Ableliberalism’s accessibility is often unpleasant to look at and difficult to use and only considers a very limited range of accessibility needs in the most minimal and unimaginative way – intentionally or otherwise designed to stick out and be noticed and noted. The effect of this is, in addition to the above noted appearance of providing accessibility, that it serves to reinforce non-disabled people’s perspective that accessibility is an intrusion into “their” space and that it is ugly and not meant to be there. Tolerance – which is not inclusion – leads to resentment. A quota is reached early and the gate is slammed shut.
‘Inclusion’ in a society with whiteness and abledness set as criteria for full humanness is both limited and conditional.
It is inclusion at the expense of what Robert McRuer calls “compulsory able-bodiedness which assumes that the “able-bodied identities, able-bodied perspectives are preferable and what we all, collectively, are aiming for.” Thus you hear of the disabled people who have successfully “overcome” or who “don’t allow their disability to define them.”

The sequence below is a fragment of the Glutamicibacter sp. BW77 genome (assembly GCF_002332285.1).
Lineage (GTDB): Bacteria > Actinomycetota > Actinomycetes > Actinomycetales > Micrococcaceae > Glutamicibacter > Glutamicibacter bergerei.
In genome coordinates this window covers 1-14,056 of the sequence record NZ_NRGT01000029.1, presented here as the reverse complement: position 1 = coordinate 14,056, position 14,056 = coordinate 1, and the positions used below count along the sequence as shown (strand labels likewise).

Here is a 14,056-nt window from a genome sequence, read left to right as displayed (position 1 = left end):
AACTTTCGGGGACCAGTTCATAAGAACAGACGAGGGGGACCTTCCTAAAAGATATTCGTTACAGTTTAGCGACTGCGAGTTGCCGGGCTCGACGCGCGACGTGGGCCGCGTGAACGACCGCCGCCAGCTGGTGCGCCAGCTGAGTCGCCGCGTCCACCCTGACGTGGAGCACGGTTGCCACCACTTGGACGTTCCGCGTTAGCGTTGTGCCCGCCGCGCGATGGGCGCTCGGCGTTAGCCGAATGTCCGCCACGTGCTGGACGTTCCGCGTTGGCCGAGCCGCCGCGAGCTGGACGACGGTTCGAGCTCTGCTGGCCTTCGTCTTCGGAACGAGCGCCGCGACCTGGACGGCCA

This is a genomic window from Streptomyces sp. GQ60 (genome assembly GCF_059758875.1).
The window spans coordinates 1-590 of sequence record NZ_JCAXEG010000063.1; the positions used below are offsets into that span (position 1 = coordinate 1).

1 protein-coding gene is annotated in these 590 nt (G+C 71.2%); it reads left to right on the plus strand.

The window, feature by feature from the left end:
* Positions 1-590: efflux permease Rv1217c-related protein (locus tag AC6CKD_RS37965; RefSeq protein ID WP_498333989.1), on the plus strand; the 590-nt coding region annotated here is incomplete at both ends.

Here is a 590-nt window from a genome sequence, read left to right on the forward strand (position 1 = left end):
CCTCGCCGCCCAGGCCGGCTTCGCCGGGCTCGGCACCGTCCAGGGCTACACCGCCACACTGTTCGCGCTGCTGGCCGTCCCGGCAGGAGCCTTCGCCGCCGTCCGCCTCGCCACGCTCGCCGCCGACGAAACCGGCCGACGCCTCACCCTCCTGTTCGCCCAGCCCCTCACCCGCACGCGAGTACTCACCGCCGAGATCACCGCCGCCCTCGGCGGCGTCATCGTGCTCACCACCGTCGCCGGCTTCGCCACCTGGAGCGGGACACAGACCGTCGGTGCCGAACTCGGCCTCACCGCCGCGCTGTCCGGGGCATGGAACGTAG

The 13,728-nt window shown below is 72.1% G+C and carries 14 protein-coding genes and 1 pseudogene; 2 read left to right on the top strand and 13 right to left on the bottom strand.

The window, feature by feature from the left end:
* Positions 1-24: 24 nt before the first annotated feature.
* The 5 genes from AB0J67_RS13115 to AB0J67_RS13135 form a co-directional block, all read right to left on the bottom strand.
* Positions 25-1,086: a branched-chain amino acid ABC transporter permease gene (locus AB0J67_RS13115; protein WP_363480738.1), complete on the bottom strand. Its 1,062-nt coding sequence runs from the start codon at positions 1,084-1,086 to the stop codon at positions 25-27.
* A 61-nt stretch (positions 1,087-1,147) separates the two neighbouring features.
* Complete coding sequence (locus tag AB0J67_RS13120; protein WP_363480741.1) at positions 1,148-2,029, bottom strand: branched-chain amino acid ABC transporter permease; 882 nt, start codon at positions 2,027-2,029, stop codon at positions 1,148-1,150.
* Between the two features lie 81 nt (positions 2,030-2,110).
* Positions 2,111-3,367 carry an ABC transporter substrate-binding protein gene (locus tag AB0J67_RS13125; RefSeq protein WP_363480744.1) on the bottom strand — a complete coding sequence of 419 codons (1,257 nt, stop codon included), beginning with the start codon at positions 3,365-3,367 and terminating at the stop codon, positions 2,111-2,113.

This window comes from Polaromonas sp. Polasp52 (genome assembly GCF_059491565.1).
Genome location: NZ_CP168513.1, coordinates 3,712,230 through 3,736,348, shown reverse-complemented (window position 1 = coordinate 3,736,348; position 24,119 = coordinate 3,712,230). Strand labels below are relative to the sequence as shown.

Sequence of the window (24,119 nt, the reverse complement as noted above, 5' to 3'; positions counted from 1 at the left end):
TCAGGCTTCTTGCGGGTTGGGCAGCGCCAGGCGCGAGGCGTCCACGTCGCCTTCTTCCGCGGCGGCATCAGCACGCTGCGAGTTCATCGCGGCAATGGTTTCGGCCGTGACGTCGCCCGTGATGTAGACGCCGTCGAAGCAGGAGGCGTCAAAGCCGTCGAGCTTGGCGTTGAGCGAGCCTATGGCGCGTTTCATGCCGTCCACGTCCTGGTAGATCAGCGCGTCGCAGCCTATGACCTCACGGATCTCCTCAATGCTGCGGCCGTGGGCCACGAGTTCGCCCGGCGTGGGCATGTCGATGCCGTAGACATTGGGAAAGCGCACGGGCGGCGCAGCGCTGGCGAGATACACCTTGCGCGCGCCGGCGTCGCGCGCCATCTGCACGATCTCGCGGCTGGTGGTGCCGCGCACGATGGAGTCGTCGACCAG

David Mitchell with Sharon Snyder call the “tactic of integrating a privileged minority at the expense of the further abjection of the many” ablenationalism in The Biopolitics of Disability: Neoliberalism, Ablenationalism and Peripheral Embodiment: “Within neoliberalism’s inclusionism those occupying peripheral embodiments cannot be adequately accommodated even under the most liberal, fluid, and flexible diversity doctrine given the in-built limits of community infrastructure, reasonable tolerance, limited economic resources, and traditional historical expectations about who will share the rapidly dwindling commonwealth represented by public and private spaces.”